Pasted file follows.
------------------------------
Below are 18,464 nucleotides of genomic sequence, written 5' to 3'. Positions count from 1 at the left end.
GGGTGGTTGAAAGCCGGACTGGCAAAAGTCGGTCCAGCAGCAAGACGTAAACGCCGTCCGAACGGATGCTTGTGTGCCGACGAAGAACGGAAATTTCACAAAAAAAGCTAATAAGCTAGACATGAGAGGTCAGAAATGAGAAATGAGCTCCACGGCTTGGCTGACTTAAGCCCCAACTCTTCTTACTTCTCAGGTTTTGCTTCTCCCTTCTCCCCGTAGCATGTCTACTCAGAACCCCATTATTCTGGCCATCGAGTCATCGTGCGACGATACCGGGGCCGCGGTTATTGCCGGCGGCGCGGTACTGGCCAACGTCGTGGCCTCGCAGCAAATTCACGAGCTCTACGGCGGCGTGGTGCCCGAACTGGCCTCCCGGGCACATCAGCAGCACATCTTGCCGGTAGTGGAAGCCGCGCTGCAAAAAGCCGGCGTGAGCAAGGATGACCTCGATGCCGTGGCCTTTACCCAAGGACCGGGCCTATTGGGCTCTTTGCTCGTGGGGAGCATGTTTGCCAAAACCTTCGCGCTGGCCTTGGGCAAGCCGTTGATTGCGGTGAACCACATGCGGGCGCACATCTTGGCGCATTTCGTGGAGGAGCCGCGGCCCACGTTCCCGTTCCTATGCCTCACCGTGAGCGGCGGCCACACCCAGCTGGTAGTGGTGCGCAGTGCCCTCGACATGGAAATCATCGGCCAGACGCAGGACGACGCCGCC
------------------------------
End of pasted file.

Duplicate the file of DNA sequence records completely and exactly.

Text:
Below are 18,464 nucleotides of genomic sequence, written 5' to 3'. Positions count from 1 at the left end.
GGGTGGTTGAAAGCCGGACTGGCAAAAGTCGGTCCAGCAGCAAGACGTAAACGCCGTCCGAACGGATGCTTGTGTGCCGACGAAGAACGGAAATTTCACAAAAAAAGCTAATAAGCTAGACATGAGAGGTCAGAAATGAGAAATGAGCTCCACGGCTTGGCTGACTTAAGCCCCAACTCTTCTTACTTCTCAGGTTTTGCTTCTCCCTTCTCCCCGTAGCATGTCTACTCAGAACCCCATTATTCTGGCCATCGAGTCATCGTGCGACGATACCGGGGCCGCGGTTATTGCCGGCGGCGCGGTACTGGCCAACGTCGTGGCCTCGCAGCAAATTCACGAGCTCTACGGCGGCGTGGTGCCCGAACTGGCCTCCCGGGCACATCAGCAGCACATCTTGCCGGTAGTGGAAGCCGCGCTGCAAAAAGCCGGCGTGAGCAAGGATGACCTCGATGCCGTGGCCTTTACCCAAGGACCGGGCCTATTGGGCTCTTTGCTCGTGGGGAGCATGTTTGCCAAAACCTTCGCGCTGGCCTTGGGCAAGCCGTTGATTGCGGTGAACCACATGCGGGCGCACATCTTGGCGCATTTCGTGGAGGAGCCGCGGCCCACGTTCCCGTTCCTATGCCTCACCGTGAGCGGCGGCCACACCCAGCTGGTAGTGGTGCGCAGTGCCCTCGACATGGAAATCATCGGCCAGACGCAGGACGACGCCGCC